Carciofi alla giudia
This recipe originated in Rome and is basically a deeply fried artichoke. Especially suited for this dish are the Artichokes of the Romanesco variety, which are harvested between February and April in the coastal region between Ladispoli and Civitavecchia, northwest of Rome. They are a specialty of the Roman Ghetto, where Jewish restaurants prepare them each year during spring.
The artichokes must be cleaned with a sharp knife, eliminating all the hard leaves with a spiral movement. Then they are beaten one against the other, to open them. After putting them for some minutes in water with lemon juice, they are seasoned with salt and pepper and deep fried in olive oil. The last touch consists in sprawling some drop of cold water on the frying artichokes in order to make the leaves crunchy. At the end they look like little golden sunflowers and their leaves have a nutty crunchiness. They are eaten warm.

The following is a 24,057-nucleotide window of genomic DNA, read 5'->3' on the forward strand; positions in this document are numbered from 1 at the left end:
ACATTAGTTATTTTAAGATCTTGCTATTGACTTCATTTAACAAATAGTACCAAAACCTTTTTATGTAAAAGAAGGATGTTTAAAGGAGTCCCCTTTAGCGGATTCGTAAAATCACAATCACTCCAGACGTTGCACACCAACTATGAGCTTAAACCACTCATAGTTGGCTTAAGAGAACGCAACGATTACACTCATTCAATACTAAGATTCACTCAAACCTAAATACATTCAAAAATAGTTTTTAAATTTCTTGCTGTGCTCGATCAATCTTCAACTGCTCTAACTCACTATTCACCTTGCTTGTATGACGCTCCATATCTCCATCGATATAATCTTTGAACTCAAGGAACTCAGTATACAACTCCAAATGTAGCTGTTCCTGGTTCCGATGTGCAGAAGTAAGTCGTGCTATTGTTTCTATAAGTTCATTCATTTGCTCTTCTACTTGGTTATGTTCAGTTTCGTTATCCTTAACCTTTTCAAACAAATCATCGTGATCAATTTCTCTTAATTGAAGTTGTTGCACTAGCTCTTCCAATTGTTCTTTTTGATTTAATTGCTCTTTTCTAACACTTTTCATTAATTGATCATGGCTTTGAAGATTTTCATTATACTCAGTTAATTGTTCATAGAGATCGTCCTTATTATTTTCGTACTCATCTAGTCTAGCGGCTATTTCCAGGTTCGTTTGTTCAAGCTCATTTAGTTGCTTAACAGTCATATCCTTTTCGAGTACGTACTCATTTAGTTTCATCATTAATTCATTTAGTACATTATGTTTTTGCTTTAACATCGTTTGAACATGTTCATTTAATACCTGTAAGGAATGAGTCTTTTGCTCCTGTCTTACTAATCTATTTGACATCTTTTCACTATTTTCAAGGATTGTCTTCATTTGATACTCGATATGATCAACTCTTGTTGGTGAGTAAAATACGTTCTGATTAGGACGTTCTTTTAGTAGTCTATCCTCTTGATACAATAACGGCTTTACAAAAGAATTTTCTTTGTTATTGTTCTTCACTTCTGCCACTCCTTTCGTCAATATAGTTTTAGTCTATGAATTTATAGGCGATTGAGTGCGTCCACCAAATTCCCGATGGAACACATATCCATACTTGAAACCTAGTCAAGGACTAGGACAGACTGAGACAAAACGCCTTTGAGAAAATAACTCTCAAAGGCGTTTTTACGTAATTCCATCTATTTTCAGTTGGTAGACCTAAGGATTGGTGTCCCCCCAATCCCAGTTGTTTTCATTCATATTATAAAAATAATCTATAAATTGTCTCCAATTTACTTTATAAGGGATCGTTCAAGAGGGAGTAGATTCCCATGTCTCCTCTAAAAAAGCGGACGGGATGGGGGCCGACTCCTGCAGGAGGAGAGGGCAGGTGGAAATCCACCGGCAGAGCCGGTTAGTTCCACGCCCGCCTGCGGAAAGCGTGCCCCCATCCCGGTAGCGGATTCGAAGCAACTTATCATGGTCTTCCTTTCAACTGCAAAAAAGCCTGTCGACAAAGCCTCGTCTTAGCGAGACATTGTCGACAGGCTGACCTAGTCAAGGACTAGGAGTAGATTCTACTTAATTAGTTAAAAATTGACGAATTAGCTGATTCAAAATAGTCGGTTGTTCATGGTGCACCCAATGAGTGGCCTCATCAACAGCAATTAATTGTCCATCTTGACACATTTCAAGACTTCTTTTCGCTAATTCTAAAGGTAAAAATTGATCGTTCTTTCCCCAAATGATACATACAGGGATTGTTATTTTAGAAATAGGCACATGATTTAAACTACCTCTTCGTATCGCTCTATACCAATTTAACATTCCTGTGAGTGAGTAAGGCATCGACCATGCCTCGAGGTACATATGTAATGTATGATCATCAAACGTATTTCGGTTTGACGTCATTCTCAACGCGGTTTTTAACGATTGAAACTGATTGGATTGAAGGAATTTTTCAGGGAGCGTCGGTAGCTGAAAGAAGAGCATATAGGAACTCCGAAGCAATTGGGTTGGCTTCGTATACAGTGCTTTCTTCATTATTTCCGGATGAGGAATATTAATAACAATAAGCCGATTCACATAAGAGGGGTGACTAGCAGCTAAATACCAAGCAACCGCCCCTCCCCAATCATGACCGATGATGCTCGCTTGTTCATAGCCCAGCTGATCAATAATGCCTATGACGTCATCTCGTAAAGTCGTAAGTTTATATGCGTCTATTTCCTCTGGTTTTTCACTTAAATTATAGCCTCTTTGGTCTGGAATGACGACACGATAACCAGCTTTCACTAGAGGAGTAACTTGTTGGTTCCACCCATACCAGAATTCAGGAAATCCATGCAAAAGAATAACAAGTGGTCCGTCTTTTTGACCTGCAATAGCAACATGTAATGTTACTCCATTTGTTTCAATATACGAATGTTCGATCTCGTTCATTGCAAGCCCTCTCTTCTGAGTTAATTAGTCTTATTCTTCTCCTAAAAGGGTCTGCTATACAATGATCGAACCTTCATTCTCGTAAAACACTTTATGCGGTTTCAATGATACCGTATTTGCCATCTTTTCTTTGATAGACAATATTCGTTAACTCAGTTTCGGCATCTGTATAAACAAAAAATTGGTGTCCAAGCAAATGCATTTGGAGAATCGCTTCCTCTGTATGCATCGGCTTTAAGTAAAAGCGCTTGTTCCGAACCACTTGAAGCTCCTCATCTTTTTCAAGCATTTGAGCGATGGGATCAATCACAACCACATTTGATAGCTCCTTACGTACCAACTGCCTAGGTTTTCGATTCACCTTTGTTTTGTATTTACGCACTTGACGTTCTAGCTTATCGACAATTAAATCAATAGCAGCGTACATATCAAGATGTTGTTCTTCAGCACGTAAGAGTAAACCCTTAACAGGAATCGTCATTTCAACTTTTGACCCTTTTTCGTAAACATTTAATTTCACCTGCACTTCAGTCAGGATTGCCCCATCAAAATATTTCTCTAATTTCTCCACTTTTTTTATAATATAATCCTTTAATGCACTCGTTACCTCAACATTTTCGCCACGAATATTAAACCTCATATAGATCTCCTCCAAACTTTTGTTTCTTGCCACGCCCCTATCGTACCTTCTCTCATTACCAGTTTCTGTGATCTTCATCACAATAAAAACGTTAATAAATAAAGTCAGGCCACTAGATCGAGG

See also
- "Giudio". Vocabolario Treccani. Enciclopedia Italiana. Retrieved 5 May 2013.
- Malizia (1995), pg. 54
- Malizia (1995), pg. 55
- Boni, Ada (1983) . La Cucina Romana (in Italian). Roma: Newton Compton Editori.
- Malizia, Giuliano (1995). La Cucina Ebraico-Romanesca (in Italian). Roma: Newton Compton Editori.